Scottish Government Diaspora Engagement
Although international relations are reserved to Westminster, Scottish governments have sought to engage internationally within the bounds of the devolution settlement, and engagement with the diaspora is a core element in this. In relation to North America, First Ministers post-devolution Henry McLeish and Jack McConnell attended Tartan Day celebrations in New York, and the Scottish Executive (as it then was) began to focus on the development of 'an international network of Scottish influencers that can assist Scottish economic success' throughout the world.This work led to the establishment of the GlobalScot network, which has been seen as something of a model for leveraging highly skilled professionals among diasporas.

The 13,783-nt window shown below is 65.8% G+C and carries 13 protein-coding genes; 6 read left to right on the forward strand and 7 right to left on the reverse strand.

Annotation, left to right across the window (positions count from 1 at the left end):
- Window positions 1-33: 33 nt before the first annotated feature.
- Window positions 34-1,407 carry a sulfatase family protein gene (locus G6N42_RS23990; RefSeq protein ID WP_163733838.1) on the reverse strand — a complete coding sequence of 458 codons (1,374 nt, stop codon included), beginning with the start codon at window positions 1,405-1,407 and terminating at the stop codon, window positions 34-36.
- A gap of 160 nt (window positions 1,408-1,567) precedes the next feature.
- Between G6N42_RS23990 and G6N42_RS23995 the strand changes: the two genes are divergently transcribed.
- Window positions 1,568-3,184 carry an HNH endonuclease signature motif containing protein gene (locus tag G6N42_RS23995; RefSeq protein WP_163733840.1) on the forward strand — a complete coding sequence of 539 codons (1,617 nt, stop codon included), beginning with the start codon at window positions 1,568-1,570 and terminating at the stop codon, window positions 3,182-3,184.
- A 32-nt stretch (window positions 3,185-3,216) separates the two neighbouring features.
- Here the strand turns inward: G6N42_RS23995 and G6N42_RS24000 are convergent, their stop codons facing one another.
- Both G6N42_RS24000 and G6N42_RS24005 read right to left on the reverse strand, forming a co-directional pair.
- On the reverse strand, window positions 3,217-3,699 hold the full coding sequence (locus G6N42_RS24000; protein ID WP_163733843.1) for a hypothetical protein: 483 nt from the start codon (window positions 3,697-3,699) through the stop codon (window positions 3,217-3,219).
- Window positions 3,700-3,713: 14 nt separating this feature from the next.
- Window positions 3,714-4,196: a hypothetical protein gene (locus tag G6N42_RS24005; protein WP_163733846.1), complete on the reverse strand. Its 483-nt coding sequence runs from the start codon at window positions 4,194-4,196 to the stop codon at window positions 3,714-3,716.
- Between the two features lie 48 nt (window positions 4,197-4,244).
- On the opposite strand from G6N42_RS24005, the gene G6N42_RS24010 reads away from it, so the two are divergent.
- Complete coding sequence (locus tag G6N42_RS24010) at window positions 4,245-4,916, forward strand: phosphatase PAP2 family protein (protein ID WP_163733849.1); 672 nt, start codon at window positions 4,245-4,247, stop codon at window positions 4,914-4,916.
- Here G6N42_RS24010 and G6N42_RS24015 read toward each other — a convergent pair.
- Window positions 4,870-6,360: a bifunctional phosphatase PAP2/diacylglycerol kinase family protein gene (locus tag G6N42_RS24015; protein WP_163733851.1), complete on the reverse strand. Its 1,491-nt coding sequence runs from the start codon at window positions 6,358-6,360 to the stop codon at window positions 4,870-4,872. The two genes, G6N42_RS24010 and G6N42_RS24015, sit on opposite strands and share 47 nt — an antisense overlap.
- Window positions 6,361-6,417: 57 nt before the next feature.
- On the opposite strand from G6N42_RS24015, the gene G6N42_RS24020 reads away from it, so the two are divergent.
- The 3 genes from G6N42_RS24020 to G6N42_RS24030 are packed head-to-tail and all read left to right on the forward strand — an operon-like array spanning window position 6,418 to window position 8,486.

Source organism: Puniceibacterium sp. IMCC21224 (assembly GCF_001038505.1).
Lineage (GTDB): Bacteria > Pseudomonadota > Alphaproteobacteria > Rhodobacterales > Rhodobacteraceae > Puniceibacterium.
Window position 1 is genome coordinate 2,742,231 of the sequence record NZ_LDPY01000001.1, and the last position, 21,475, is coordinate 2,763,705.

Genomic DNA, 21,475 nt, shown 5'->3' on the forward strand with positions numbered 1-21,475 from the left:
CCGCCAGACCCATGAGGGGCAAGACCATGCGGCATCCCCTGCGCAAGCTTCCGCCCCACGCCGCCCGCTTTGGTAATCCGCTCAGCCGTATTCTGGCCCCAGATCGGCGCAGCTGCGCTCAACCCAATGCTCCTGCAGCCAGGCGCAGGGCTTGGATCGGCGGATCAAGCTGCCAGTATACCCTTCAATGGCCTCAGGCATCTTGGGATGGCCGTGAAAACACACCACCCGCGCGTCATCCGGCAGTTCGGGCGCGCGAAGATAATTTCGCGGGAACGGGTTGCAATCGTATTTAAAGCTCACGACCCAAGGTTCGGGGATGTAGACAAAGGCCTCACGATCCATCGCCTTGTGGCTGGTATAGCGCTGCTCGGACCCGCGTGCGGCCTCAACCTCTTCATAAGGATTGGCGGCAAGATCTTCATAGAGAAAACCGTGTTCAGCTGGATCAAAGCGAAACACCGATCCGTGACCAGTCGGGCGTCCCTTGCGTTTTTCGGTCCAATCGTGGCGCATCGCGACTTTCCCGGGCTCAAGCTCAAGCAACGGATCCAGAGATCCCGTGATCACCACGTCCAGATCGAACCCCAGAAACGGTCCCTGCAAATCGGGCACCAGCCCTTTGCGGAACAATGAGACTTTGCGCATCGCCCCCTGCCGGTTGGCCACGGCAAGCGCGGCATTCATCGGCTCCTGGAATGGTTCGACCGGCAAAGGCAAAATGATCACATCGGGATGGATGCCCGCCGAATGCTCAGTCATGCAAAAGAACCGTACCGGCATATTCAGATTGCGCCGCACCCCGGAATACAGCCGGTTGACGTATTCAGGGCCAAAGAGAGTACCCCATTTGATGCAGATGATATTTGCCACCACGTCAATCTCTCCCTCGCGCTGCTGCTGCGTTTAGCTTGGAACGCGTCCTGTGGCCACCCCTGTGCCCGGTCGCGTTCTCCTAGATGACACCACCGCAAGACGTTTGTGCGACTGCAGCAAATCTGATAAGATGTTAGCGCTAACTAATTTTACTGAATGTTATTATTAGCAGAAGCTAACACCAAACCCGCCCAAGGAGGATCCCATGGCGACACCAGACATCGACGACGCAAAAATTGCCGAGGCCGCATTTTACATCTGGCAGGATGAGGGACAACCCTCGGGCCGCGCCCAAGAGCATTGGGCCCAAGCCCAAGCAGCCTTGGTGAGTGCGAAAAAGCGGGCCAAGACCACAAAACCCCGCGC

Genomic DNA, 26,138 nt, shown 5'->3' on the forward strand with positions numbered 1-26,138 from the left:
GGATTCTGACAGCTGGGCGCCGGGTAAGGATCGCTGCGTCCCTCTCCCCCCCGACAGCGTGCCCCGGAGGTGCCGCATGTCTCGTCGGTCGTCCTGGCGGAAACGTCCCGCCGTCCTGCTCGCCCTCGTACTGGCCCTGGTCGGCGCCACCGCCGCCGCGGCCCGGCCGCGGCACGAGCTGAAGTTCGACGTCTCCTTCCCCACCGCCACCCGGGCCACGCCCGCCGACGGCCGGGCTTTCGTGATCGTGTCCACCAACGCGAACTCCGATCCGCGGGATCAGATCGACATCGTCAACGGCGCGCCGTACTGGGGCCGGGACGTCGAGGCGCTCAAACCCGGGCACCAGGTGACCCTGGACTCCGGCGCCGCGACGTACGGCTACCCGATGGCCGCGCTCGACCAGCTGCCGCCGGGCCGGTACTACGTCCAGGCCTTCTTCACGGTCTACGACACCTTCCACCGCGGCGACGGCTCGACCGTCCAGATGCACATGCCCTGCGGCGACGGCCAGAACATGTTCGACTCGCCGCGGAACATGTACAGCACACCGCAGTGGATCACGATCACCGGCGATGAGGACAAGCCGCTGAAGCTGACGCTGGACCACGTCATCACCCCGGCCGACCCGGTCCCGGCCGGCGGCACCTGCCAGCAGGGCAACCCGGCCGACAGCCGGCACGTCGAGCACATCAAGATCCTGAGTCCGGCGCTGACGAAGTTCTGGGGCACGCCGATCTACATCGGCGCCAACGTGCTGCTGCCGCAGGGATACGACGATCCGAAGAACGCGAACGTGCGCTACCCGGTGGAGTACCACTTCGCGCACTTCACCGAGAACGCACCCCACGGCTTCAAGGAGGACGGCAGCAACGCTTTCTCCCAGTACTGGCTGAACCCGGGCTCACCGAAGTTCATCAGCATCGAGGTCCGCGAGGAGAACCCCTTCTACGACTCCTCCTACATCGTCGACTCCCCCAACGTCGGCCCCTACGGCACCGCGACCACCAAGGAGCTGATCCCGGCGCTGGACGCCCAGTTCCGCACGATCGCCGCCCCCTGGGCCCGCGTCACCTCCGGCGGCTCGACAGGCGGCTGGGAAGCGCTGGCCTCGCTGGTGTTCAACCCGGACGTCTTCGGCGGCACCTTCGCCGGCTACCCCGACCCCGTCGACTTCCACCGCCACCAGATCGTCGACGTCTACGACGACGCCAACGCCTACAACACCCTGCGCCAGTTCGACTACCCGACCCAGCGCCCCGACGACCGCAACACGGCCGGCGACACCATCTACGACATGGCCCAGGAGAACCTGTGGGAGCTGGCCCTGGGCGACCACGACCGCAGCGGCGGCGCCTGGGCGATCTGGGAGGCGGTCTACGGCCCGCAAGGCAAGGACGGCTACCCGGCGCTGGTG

Although the initial focus of diaspora engagement from Scotland was on business and economic development, this was not necessarily the chief interest of many members of the diaspora. In 2003-4, for example, the Scottish Parliament's European and External Relations Committee undertook an inquiry into the promotion of Scotland overseas and, of 74 submissions, 24 were received from diaspora individuals or organisations. It was striking that the majority of submissions from the diaspora referred to issues of heritage or ancestry and, in particular, Tartan Day as being the event that most engaged them. Subsequently, the Scottish Government commissioned research into improving its engagement with the United States. By 2017, Scotland had developed a more formal US Engagement Strategy.